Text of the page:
The Society of NeuroInterventional Surgery (SNIS) has published a set of recommendations for the care of emergent neurointerventional patients during the COVID-19 pandemic.
“Acute ischaemic stroke patients are a high-risk patient cohort,” the authors write, adding that patients with a history of ischaemic stroke and/or its risk factors are “particularly at risk” for the severe form of the coronavirus. The recommendations also acknowledge evidence that the disease can cause neurological signs, which have been reported in the brains of humans and in animal models.
Pointing to a study documenting neurological manifestations of hospitalised patients with COVID-19 in Wuhan, China, the society writes: “36.4% of SARS-CoV-2 [severe-acute respiratory syndrome-coronavirus 2] respiratory distress patients demonstrated neurological symptoms, with 4.5% of severe patients suffering ischaemic stroke.”
Given this evidence, the SNIS recommendations state that in this setting, neurointerventionalists should expect to be involved in the care of COVID-19-positive patients, as well as those whose status is unknown.
The document specifically advises on the criteria for mechanical thrombectomy: “The presence of COVID-19 as a public health issue should not alter the inclusion and exclusion criteria for mechanical thrombectomy […] denial of this treatment likely creates a greater drain on healthcare resources.”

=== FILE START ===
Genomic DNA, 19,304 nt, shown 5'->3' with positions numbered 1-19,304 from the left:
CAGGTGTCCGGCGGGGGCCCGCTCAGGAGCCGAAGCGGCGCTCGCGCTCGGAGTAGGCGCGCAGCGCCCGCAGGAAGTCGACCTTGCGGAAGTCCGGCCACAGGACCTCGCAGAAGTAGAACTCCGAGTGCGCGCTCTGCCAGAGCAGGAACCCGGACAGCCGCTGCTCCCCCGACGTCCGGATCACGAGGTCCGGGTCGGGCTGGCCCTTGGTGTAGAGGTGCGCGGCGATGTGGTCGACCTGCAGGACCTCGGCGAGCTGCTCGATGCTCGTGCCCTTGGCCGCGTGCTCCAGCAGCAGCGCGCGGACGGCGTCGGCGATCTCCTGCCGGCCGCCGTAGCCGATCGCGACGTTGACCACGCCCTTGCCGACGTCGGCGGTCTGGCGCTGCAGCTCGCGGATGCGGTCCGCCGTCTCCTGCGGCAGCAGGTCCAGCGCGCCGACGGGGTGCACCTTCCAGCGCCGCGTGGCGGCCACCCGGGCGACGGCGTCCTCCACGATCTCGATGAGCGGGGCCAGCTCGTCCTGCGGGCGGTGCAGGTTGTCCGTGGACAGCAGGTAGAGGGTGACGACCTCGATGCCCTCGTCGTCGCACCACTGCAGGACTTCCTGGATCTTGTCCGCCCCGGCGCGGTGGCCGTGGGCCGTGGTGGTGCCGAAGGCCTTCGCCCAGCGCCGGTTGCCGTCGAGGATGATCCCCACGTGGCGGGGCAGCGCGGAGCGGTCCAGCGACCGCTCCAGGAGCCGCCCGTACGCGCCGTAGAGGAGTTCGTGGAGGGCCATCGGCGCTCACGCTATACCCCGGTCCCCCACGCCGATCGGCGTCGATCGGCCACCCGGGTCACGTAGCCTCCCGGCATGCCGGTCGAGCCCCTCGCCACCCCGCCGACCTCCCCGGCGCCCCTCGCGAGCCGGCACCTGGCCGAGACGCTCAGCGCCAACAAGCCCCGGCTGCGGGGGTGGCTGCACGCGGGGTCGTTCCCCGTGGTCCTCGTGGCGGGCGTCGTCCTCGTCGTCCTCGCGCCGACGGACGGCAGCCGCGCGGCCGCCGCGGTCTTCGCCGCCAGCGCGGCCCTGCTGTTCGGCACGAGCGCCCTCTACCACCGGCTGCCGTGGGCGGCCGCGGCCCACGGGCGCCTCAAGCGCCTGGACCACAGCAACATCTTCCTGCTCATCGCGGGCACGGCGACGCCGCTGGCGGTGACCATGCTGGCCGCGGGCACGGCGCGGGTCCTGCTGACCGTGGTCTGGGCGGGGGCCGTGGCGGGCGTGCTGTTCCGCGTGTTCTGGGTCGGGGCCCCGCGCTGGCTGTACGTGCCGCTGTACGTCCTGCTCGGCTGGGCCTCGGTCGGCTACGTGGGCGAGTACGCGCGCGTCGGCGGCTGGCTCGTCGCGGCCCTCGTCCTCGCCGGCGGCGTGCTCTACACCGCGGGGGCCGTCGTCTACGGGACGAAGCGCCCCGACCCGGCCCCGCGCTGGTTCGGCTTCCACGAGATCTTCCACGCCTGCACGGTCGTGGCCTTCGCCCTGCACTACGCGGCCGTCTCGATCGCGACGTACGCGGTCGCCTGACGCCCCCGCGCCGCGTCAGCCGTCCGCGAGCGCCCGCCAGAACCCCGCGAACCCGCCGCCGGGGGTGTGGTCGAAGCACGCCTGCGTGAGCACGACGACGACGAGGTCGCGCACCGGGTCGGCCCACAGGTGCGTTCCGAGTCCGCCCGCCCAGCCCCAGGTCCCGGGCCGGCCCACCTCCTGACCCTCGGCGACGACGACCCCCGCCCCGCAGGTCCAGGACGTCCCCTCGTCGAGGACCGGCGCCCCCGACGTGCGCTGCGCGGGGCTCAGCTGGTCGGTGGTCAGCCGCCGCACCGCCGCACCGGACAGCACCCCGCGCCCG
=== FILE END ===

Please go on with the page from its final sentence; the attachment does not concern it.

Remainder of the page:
However, the authors urge that maximum safety precautions should be taken when a patient with COVID-19 positive documentation requires treatment. If a patient’s COVID status is unknown, SNIS recommends that patients be treated as high risk for COVID-positive, provided institutional resources are available.
The document also details guidance on post-thrombectomy principals during the pandemic. The society recommends transferring uncomplicated post-thrombectomy patient’s out of the intensive care unit (ICU) “as soon as possible”, to maximise availability of ICU beds. Further, it advocates for COVID-19 testing of all acute ischaemic stroke patients on admission, if available, to allow preservation of personal protective equipment (PPE), and to “separate true COVID-19 positive patients to prevent nosocomial transmission.”
Due to how the cleaning of angiography equipment and suites will impact on the readiness of additional cases, SNIS advises that elective and non-urgent cerebrovascular cases be postponed until the pandemic’s peak has been reduced. Lastly, the society encourages the shift-based allocation of staff and physicians, to separate individuals with overlapping skillsets.
Given the number of identified COVID-19 patients is expected to increase, the authors underline the importance of safe delivery of care for both patients and providers. “If we fail to protect physicians, nursing staff, and ancillary providers, we will fail to meet the needs of future patients.
“The successful care of future COVID-19 patients will depend on the effective safety and prevention strategies for healthcare workers.”
As the COVID-19 pandemic continues to unfold, SNIS will consider revisiting these recommendations to match up-to-date information. Any such revisions will be provided as updates on the SNIS web page, the society advised.